Britesea - Living the good life in rural Oregon

Britesea

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Our cabbages are starting to head, and I found a baby broccoli head! The english peas are podding finally, and the tomatoes, cukes and summer squash are blooming. I have until the end of the month before I need to seriously start worrying about frost. The turnips are mostly done, so I have space to start some winter hardy crops.

All of my raised beds have a 4' tall 4x4 at each end of the bed, with a re-purposed metal pipe connecting them at the top. This allows me to string a trellis for vining crops, and to make an A-Frame with my floating row covers. The stuff is supposed to protect the plants down to 26F which should give me another month of protection. Hopefully that will allow the summer crops to finish ripening. I also have a couple of cold frames that will just fit on top of one of the beds, giving me some space for some winter hardy greens.

The Delicious apple tree is absolutely loaded with fruit. That, combined with the fact that the woodpeckers used it as a nest site this spring, makes me suspect it is not long for this world. So next spring I will be looking for another apple tree. The second tree (we don't know the variety), which is still healthy, blooms later than the Delicious-- so much so that I think that might be limiting the fruit production. I'd like to get one of those 4-in-1's.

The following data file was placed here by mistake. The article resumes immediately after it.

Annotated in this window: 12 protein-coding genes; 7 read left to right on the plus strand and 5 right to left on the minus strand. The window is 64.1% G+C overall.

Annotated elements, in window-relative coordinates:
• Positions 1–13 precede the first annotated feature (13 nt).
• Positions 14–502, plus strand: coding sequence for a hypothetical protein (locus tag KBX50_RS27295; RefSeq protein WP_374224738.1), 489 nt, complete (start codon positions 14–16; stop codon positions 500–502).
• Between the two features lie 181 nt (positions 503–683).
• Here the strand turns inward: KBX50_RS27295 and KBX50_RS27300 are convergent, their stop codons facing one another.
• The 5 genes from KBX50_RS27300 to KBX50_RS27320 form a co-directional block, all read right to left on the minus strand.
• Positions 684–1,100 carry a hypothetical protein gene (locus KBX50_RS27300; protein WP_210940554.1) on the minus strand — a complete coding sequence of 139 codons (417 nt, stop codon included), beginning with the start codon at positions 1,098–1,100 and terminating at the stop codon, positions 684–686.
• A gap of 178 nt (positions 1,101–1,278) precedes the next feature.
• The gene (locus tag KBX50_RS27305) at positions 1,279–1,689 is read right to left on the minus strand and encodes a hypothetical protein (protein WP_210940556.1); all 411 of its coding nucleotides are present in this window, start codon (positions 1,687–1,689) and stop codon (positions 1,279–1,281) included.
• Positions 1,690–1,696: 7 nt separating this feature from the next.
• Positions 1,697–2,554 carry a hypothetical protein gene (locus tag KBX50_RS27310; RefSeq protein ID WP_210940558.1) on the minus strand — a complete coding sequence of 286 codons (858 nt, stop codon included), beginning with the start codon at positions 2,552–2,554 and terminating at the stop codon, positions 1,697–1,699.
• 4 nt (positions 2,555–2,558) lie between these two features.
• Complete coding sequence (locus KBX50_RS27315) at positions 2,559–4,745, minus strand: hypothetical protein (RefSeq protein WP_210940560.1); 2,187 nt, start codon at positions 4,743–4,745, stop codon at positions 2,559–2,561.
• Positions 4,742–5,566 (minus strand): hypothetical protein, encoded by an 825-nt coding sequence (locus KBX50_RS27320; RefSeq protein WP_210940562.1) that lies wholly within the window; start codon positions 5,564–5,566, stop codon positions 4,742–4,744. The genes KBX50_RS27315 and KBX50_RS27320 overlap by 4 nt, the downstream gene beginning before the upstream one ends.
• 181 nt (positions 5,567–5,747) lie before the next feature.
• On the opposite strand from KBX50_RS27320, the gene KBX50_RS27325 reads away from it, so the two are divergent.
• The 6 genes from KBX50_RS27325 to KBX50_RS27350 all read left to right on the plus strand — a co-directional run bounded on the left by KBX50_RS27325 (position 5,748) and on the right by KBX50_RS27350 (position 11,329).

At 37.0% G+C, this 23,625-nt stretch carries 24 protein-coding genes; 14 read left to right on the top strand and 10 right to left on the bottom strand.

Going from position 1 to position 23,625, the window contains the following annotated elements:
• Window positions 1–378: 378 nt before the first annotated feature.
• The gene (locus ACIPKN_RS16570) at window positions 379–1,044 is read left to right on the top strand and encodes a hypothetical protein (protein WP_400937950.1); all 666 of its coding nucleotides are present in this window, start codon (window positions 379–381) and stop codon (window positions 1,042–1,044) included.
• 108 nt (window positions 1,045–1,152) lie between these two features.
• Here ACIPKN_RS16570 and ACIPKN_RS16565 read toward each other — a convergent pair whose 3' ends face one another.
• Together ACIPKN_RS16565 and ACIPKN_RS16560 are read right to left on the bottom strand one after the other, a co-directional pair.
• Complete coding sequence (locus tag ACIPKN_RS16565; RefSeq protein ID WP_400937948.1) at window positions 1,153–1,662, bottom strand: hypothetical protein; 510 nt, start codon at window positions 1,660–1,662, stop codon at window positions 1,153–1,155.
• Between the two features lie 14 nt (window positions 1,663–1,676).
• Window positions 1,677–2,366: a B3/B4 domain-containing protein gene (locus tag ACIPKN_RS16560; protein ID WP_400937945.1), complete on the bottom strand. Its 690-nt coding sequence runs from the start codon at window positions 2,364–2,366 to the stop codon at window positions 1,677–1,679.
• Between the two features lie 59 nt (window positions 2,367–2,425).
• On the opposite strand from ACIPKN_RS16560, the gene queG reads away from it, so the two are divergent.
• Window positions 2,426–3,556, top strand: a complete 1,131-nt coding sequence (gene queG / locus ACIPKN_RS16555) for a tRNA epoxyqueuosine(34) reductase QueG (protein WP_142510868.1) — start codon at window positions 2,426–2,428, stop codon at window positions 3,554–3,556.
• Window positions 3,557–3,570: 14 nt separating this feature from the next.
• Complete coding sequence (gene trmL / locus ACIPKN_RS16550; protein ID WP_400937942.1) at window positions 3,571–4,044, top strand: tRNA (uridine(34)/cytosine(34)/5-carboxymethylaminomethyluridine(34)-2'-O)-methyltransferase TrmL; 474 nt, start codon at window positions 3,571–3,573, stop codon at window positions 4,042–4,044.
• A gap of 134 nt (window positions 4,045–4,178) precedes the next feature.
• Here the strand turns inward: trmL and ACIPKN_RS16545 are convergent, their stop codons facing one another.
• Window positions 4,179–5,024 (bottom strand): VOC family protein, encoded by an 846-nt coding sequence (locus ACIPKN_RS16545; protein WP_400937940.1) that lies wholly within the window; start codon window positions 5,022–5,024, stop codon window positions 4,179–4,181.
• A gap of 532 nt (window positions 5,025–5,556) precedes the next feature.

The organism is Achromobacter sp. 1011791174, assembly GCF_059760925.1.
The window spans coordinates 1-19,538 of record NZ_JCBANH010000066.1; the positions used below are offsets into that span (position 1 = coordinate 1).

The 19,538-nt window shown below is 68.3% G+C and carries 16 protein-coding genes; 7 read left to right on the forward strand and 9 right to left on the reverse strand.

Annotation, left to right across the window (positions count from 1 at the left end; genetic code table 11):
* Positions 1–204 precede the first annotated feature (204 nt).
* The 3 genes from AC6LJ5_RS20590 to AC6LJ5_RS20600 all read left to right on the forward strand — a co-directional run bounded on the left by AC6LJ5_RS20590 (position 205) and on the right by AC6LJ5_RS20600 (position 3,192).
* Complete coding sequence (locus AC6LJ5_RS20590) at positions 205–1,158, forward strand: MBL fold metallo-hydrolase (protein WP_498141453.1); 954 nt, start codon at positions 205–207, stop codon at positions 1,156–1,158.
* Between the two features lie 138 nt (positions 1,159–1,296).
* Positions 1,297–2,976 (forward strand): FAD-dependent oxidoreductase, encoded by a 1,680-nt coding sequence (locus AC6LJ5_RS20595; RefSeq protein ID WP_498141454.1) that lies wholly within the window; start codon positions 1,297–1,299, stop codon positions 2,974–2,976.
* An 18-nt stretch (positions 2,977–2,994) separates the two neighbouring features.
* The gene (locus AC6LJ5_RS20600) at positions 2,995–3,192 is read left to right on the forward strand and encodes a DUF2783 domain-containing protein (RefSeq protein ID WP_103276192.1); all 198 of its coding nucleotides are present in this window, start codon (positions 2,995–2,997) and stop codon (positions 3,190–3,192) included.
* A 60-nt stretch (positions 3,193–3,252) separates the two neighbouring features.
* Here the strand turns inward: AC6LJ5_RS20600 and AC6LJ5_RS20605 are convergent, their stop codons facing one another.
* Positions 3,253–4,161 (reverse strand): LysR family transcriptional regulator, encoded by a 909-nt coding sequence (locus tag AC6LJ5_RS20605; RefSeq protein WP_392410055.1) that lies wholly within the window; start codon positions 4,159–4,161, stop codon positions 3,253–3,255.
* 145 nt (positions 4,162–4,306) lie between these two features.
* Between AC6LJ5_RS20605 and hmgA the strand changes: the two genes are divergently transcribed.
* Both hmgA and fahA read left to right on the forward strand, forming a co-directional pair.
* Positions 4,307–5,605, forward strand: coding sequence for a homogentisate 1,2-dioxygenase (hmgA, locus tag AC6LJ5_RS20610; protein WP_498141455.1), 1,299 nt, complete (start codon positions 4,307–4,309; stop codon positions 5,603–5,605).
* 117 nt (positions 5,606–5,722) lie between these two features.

I ordered 5 hazelnut shrub/trees today. Tomorrow I will be digging the holes for them, so that I can plant them without delay when they arrive. With this heat, I don't want them to suffer while I'm trying to get my act together. In a couple of years, they will form a 10-15 foot high hedge that will effectively shield our little homestead from prying eyes.

Husband has given his thumbs up to my suggestion that we get a meat wether. He says it would not be cost-effective to try to have a dairy goat on a half-acre though :hit so I'm still looking for someone with goat milk to spare. He also liked the idea of mushroom logs for our use and a cash crop.
 

Britesea

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I found aphids on the cabbages this morning, so I spent some time making up a soap spray, then dusted with Diatomaceous Earth while it was still wet.
We haven't had too many pests, I think because this is the first year we've had a garden here.
After I dusted, I decided the weeds in the pathways were getting too rank, so I hauled out the weedwhacker and cut them down. I plan to eventually have something in the paths to keep the weeds down, but I don't have anything yet.